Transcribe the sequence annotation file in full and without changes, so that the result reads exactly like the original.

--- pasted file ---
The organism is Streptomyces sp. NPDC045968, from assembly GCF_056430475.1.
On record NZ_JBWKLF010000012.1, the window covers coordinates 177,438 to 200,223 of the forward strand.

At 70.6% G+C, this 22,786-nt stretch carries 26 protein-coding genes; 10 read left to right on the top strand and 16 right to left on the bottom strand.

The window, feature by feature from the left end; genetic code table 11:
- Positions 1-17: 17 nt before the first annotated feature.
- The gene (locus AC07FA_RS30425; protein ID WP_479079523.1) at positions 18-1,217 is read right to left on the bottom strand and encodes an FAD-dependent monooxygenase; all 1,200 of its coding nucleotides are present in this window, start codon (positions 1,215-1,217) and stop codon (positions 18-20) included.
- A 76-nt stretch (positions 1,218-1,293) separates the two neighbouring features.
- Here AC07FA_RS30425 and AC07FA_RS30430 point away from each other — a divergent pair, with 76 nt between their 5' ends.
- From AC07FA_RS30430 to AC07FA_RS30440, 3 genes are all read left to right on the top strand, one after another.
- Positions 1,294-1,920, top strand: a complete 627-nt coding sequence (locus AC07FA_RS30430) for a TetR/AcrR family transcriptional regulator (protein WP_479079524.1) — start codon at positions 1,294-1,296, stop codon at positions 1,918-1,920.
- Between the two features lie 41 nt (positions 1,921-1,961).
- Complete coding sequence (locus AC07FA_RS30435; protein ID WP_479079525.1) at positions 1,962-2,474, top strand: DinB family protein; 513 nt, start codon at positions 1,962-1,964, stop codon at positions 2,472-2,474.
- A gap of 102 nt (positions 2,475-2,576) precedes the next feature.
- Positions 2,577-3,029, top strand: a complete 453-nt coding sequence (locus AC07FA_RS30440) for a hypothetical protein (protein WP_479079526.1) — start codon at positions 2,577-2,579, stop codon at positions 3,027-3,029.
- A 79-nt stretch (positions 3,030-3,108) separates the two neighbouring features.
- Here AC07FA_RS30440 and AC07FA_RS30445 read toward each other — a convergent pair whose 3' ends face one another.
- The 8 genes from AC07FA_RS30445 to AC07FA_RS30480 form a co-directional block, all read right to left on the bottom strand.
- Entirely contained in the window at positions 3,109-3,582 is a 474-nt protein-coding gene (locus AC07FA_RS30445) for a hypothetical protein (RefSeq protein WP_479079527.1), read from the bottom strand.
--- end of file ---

The organism is Streptomyces sp. NPDC045968, from assembly GCF_056430475.1.
On record NZ_JBWKLF010000012.1, the window covers coordinates 177,438 to 200,223 of the forward strand.

At 70.6% G+C, this 22,786-nt stretch carries 26 protein-coding genes; 10 read left to right on the top strand and 16 right to left on the bottom strand.

The window, feature by feature from the left end; genetic code table 11:
- Positions 1-17: 17 nt before the first annotated feature.
- The gene (locus AC07FA_RS30425; protein ID WP_479079523.1) at positions 18-1,217 is read right to left on the bottom strand and encodes an FAD-dependent monooxygenase; all 1,200 of its coding nucleotides are present in this window, start codon (positions 1,215-1,217) and stop codon (positions 18-20) included.
- A 76-nt stretch (positions 1,218-1,293) separates the two neighbouring features.
- Here AC07FA_RS30425 and AC07FA_RS30430 point away from each other — a divergent pair, with 76 nt between their 5' ends.
- From AC07FA_RS30430 to AC07FA_RS30440, 3 genes are all read left to right on the top strand, one after another.
- Positions 1,294-1,920, top strand: a complete 627-nt coding sequence (locus AC07FA_RS30430) for a TetR/AcrR family transcriptional regulator (protein WP_479079524.1) — start codon at positions 1,294-1,296, stop codon at positions 1,918-1,920.
- Between the two features lie 41 nt (positions 1,921-1,961).
- Complete coding sequence (locus AC07FA_RS30435; protein ID WP_479079525.1) at positions 1,962-2,474, top strand: DinB family protein; 513 nt, start codon at positions 1,962-1,964, stop codon at positions 2,472-2,474.
- A gap of 102 nt (positions 2,475-2,576) precedes the next feature.
- Positions 2,577-3,029, top strand: a complete 453-nt coding sequence (locus AC07FA_RS30440) for a hypothetical protein (protein WP_479079526.1) — start codon at positions 2,577-2,579, stop codon at positions 3,027-3,029.
- A 79-nt stretch (positions 3,030-3,108) separates the two neighbouring features.
- Here AC07FA_RS30440 and AC07FA_RS30445 read toward each other — a convergent pair whose 3' ends face one another.
- The 8 genes from AC07FA_RS30445 to AC07FA_RS30480 form a co-directional block, all read right to left on the bottom strand.
- Entirely contained in the window at positions 3,109-3,582 is a 474-nt protein-coding gene (locus AC07FA_RS30445) for a hypothetical protein (RefSeq protein WP_479079527.1), read from the bottom strand.